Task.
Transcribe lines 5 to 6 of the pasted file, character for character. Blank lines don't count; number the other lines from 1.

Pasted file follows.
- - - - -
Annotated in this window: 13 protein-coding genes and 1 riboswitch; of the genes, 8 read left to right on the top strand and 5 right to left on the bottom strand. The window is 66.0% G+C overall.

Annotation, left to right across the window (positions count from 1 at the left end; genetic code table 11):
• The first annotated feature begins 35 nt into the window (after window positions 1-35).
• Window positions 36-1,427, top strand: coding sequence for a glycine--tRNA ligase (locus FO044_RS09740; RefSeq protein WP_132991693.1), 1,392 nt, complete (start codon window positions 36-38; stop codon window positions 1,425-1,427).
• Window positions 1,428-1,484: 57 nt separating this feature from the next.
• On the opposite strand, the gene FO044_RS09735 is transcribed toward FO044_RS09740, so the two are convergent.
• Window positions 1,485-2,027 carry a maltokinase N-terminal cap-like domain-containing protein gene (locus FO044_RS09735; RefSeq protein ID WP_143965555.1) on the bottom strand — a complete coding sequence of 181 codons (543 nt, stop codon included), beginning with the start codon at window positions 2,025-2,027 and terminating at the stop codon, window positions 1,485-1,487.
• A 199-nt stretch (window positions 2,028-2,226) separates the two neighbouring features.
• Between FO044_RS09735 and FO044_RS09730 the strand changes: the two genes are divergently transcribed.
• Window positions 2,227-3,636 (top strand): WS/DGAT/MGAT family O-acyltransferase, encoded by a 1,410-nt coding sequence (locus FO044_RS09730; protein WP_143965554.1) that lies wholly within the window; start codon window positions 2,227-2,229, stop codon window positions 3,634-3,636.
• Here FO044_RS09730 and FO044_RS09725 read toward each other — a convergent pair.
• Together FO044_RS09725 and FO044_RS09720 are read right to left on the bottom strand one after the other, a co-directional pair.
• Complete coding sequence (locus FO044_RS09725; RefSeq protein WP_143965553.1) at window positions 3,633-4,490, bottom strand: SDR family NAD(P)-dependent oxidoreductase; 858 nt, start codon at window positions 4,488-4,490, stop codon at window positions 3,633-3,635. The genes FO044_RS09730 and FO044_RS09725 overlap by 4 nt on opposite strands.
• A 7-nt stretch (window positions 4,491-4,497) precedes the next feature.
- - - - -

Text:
• Window positions 1,428-1,484: 57 nt separating this feature from the next.
• On the opposite strand, the gene FO044_RS09735 is transcribed toward FO044_RS09740, so the two are convergent.